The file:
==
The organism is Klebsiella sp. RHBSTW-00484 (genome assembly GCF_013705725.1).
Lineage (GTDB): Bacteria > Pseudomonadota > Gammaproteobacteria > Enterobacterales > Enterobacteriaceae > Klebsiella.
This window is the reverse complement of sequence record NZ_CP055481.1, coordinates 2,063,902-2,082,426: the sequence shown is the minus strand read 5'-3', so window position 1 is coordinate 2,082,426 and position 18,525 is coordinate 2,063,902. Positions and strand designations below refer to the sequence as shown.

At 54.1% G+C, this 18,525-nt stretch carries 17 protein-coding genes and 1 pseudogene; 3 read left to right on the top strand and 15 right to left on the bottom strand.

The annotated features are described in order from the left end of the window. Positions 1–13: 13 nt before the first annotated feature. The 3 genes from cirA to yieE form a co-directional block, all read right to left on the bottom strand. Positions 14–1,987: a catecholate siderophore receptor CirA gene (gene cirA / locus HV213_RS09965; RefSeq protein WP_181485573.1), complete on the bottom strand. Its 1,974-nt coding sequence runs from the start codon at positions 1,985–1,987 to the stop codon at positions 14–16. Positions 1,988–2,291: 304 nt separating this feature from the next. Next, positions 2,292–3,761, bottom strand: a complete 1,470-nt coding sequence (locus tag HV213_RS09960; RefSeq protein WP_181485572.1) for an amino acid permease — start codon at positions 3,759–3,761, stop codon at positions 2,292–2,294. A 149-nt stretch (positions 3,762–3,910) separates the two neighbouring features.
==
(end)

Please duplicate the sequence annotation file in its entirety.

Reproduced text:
The organism is Klebsiella sp. RHBSTW-00484 (genome assembly GCF_013705725.1).
Lineage (GTDB): Bacteria > Pseudomonadota > Gammaproteobacteria > Enterobacterales > Enterobacteriaceae > Klebsiella.
This window is the reverse complement of sequence record NZ_CP055481.1, coordinates 2,063,902-2,082,426: the sequence shown is the minus strand read 5'-3', so window position 1 is coordinate 2,082,426 and position 18,525 is coordinate 2,063,902. Positions and strand designations below refer to the sequence as shown.

At 54.1% G+C, this 18,525-nt stretch carries 17 protein-coding genes and 1 pseudogene; 3 read left to right on the top strand and 15 right to left on the bottom strand.

The annotated features are described in order from the left end of the window. Positions 1–13: 13 nt before the first annotated feature. The 3 genes from cirA to yieE form a co-directional block, all read right to left on the bottom strand. Positions 14–1,987: a catecholate siderophore receptor CirA gene (gene cirA / locus HV213_RS09965; RefSeq protein WP_181485573.1), complete on the bottom strand. Its 1,974-nt coding sequence runs from the start codon at positions 1,985–1,987 to the stop codon at positions 14–16. Positions 1,988–2,291: 304 nt separating this feature from the next. Next, positions 2,292–3,761, bottom strand: a complete 1,470-nt coding sequence (locus tag HV213_RS09960; RefSeq protein WP_181485572.1) for an amino acid permease — start codon at positions 3,759–3,761, stop codon at positions 2,292–2,294. A 149-nt stretch (positions 3,762–3,910) separates the two neighbouring features.